He admits that they are not presented as team-building events: “But they use the same techniques, so we end up with a hybrid; a corporate entertainment with a lot of the elements that go into team-building,” he says.
However, the aim is still the same as it is with traditional corporate entertainment: to build relationships and make it easier for sales people to contact buyers after the event. That is why Morgan usually arranges for photographs to be sent out to the participants once theyhave arrived back. “It’s A good excuse for the sales team to make contact,” he says. “They can ring up to make sure the customer got the photographs.”
He claims, however, that there is a longer term benefit. “Everybody feels bonded to the host client,” he says. “It’s a question of creating a strong team spirit in the buyers.”
Gill has also found a shift in favour of team-building events. “There’s a greater emphasis on fun and team work and less on razzle-dazzle and helicopters,” he says.
Both Gill and Morgan point out that the nature of the event has to be tailored to the group far more carefully than traditional corporate entertaining. Where just about anybody could be invited to Wimbledon, senior executives are likely to baulk at being asked to wade through muddy water dressed in track suits.
“You have to be more sophisticated,” claims Morgan, who points to an exercise carried out recently for a car manufacturer as an example. The international sales directors were brought to the UK for a conference. They did not get on as a group and so the manufacturer wanted an event to get them working as a team.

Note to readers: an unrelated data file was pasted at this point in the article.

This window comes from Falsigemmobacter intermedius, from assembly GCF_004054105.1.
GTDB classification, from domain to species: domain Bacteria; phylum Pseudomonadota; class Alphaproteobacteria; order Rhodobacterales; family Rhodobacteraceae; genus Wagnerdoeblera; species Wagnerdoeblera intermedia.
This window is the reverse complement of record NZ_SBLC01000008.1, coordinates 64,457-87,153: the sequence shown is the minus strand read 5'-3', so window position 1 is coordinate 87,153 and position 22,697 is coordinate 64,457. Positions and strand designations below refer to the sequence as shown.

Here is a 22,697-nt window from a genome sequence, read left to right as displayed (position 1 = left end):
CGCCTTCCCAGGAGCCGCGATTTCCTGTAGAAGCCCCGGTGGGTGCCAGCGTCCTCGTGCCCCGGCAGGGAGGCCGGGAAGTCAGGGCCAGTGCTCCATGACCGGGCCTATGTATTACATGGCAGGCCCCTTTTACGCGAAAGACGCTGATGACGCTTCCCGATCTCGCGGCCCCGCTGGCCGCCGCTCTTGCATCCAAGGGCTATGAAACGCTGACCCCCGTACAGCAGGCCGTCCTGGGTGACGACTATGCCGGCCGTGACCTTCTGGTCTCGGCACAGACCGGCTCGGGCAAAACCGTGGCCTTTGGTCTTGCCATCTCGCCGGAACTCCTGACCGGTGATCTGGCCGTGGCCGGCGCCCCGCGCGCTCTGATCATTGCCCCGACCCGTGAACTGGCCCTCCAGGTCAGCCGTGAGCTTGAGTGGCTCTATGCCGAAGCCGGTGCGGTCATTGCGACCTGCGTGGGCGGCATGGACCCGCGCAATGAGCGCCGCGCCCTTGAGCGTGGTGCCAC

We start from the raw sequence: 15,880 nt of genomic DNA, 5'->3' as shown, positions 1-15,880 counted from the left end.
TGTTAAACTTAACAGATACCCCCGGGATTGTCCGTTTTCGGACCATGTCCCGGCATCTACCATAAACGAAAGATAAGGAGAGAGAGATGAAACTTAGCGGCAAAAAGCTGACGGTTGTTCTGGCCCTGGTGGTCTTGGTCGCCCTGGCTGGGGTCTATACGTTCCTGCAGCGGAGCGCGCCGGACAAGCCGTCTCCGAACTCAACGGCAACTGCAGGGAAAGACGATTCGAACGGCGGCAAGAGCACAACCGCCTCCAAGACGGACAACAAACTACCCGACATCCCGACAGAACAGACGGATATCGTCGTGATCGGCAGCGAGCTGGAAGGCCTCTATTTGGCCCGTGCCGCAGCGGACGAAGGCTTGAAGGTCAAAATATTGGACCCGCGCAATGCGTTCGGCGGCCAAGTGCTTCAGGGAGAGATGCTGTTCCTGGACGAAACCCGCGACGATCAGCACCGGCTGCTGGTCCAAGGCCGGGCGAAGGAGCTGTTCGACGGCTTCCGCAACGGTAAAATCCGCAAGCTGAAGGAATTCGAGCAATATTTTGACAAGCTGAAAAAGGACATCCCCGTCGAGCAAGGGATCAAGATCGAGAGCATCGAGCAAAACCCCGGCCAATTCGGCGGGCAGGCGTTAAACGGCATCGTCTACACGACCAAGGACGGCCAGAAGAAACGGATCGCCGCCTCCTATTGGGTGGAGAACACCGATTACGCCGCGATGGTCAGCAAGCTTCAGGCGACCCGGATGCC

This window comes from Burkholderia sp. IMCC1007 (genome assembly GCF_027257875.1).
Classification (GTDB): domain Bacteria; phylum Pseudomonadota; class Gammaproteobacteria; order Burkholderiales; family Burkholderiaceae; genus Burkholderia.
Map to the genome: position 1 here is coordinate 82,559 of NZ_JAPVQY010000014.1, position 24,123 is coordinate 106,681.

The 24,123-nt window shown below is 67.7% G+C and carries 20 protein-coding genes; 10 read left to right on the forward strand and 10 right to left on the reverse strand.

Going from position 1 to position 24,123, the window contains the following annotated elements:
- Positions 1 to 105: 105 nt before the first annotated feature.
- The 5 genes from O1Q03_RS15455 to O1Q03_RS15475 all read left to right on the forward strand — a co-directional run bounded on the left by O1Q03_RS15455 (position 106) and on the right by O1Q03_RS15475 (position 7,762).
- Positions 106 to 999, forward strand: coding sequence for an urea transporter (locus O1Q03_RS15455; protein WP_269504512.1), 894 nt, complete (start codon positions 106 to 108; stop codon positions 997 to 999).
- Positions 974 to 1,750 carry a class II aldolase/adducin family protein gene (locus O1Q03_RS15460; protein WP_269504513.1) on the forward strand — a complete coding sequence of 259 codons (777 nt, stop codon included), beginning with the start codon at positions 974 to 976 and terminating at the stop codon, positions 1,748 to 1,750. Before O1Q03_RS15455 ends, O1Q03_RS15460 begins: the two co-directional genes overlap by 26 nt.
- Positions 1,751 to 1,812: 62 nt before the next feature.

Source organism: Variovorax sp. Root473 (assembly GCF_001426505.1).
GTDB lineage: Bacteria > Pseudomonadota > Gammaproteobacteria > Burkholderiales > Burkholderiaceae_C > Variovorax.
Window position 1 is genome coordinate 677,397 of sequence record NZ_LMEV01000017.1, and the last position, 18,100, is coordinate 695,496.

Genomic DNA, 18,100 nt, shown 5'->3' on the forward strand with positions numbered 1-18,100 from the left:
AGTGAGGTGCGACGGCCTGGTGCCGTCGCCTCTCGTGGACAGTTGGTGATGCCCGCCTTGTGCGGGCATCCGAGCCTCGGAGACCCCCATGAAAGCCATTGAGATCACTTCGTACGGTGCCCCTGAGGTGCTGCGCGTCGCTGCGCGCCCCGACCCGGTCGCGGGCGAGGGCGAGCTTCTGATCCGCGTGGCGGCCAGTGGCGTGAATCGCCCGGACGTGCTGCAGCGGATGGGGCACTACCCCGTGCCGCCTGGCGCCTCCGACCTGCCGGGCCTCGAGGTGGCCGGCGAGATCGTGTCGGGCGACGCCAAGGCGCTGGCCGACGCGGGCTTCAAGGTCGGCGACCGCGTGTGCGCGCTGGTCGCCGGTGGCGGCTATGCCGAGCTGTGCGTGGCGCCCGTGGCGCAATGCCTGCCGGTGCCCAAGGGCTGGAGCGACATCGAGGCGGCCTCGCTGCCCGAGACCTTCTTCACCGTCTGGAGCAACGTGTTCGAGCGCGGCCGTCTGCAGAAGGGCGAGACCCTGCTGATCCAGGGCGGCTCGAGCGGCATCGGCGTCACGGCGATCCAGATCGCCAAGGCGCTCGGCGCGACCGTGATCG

“With people of their seniority you have to come up with something special,” explains Morgan. “They’re mentally performance-orientated. They don’t want to be stretched to their physical limit and they definitely don’t want to be frightened. So you set them a team challenge that requires both ingenuity and guile and you give them state-of-the-art vehicles and telecommunications to use.”
So the incentive and corporate entertainment operators have had to adapt to changing circumstances in recent years. The same is also true of companies organising their own product launches. They, too, are turning increasingly to incentive and entertainment skills to attract people to their events.
Ultrafilter is a prime example. The executive sales and marketing manager for the company’s UK operation, Graham Fuller, recalls that, in the past, product launches and hospitality days were completely separate.
However, in the past two years, the company has experienced increasing difficulty in persuading their 43 distributors to attend product launches.
As a result, Fuller has combined the two types of activities and he claims that he is achieving much better results as a consequence.
The difficulty arises because Ultrafilter’s distributors sell products from a wide range of manufacturers and so they have no obligation to attend Ultrafilter events. But Fuller has a vested interest in getting them together in one place.